For courses exploring the civil rights movement, Dr. Jefferies points his students to records from the Baltimore branch of the NAACP, where they can see first-hand the pivotal role women played in the movement. Among the documents he directs them to is a letter from Thurgood Marshall, seeking help in investigating police violence against the Black community. The typist? Rosa Parks. The letter offers a different perspective on her historical significance, network of influence and testifies to her lifelong activism.

"Teachers increasingly are turning to primary resources because they provide their students with such rich opportunities to go beyond what is in the textbook, and what is in the textbook too often has been too narrowly conceived," said Dr. Jeffries.

Encouraging interdisciplinary engagement

In addition to challenging prevailing narratives, Dr. Jeffries emphasizes the interdisciplinary nature of primary sources and encourages educators to foster cross-disciplinary engagement when exploring historical materials. For example, letters penned by black residents in rural counties addressed to the NAACP during the late 1930s and 1940s offer not only historical insights but also socio-economic and psychological perspectives. Sociology students can scrutinize these documents to gain a deeper understanding of the community's institutional framework and socio-economic conditions, while psychology students can explore the emotional states and psychological impact of these historical events.

While Dr. Jeffries' work primarily focuses on hard history within the context of Black Studies, the strategies he advocates are applicable across many disciplines. Incorporating primary sources from diverse communities, such as Indigenous peoples, Latinx, Asian Americans, LGBTQ+ individuals, and more, can provide students with a broader, more inclusive perspective and spur critical thinking on various topics.

ProQuest, a leader in representing a spectrum of voices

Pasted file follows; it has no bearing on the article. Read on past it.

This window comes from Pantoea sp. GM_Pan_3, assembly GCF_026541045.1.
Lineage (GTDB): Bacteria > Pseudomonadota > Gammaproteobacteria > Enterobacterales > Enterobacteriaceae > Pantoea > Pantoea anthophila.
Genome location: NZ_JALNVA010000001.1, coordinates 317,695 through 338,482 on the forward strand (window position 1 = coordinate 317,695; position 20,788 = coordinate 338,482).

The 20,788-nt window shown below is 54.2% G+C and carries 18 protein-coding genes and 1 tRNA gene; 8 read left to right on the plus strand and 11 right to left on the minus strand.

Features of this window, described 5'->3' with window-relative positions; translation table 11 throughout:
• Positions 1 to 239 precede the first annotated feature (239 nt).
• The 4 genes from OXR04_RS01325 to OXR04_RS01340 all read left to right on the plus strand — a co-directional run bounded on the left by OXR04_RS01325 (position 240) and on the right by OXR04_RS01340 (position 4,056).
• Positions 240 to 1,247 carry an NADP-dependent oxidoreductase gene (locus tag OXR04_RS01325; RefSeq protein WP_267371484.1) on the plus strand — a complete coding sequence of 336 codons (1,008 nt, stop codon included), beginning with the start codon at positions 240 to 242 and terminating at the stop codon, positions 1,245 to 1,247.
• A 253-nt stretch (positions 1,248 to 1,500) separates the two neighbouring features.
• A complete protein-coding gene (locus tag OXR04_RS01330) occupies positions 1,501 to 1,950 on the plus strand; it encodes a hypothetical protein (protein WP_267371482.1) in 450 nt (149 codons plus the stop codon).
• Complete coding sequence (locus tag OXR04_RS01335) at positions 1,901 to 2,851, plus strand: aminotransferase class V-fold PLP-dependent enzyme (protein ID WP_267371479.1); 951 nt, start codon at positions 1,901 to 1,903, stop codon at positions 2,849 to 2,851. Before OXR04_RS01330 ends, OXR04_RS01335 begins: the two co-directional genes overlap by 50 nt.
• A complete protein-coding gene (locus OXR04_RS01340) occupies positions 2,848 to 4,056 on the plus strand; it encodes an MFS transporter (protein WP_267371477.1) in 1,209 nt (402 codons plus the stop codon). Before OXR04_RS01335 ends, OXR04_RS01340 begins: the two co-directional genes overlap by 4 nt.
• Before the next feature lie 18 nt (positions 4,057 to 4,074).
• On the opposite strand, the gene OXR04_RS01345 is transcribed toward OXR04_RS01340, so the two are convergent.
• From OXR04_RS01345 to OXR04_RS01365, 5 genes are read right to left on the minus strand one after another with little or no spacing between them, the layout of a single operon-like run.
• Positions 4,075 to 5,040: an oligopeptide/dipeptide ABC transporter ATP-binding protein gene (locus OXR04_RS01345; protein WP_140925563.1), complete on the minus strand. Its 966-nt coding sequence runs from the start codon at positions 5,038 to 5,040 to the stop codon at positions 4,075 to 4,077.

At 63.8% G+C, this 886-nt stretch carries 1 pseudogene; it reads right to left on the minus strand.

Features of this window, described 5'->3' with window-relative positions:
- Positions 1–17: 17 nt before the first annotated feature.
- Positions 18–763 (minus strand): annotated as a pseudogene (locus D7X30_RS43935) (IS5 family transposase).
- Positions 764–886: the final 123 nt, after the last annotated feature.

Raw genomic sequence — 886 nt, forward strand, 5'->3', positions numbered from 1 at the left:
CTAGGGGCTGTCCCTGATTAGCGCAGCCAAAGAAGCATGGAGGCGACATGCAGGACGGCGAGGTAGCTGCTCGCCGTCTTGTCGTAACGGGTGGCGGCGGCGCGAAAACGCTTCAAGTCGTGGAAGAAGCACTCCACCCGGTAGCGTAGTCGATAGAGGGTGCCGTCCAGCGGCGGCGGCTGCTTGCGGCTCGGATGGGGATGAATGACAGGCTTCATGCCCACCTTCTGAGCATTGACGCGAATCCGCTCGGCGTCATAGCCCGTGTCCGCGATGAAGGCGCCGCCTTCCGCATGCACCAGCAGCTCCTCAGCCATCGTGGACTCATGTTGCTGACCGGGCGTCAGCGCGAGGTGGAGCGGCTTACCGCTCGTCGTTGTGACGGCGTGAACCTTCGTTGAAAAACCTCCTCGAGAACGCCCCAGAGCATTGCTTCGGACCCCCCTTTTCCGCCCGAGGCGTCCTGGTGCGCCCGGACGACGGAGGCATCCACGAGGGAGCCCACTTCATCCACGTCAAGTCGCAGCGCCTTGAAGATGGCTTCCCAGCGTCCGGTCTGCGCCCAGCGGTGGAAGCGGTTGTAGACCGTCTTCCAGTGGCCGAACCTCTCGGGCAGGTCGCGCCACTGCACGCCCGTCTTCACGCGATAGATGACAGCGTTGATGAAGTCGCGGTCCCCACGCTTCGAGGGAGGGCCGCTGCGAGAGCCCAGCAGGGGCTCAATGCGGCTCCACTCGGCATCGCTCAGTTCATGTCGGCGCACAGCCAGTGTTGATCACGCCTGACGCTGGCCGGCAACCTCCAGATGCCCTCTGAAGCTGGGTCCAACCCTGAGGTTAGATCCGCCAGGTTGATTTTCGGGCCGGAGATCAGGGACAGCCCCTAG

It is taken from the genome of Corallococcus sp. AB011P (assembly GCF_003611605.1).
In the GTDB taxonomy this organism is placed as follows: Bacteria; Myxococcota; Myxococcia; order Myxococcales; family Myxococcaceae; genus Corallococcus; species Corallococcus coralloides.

ProQuest, part of Clarivate, stands at the forefront with its vast collections of primary sources that represent diverse communities, marginalized groups and alternative viewpoints. ProQuest resources include archives of alternative newspapers, minority presses and magazines, like ProQuest Black Newspapers, Ethnic NewsWatch, GenderWatch and Alt-Press Watch. Primary source document projects like Queer Pasts and Women and Social Movements in the United States, 1600-2000 preserve diverse voices and providing valuable insights into lesser-known stories and perspectives. Together, these collections create an unparalleled and comprehensive array of primary sources, empowering students and researchers to transcend traditional narratives to think critically and inclusively.

Explore the complete catalog of diverse primary source collections from ProQuest to see how you can enrich courses and challenge students with insights into alternative viewpoints and lesser-known stories, delivering a more impactful learning experience.

Jodi Johnson

Jodi Johnson

Product Marketing Manager for History and Social Change, Social Science and Performing Arts portfolios. With a profound appreciation for history and a background steeped in the arts, she fuses creativity and scholarly insight to offer compelling narratives and to delve into the historical significance behind them.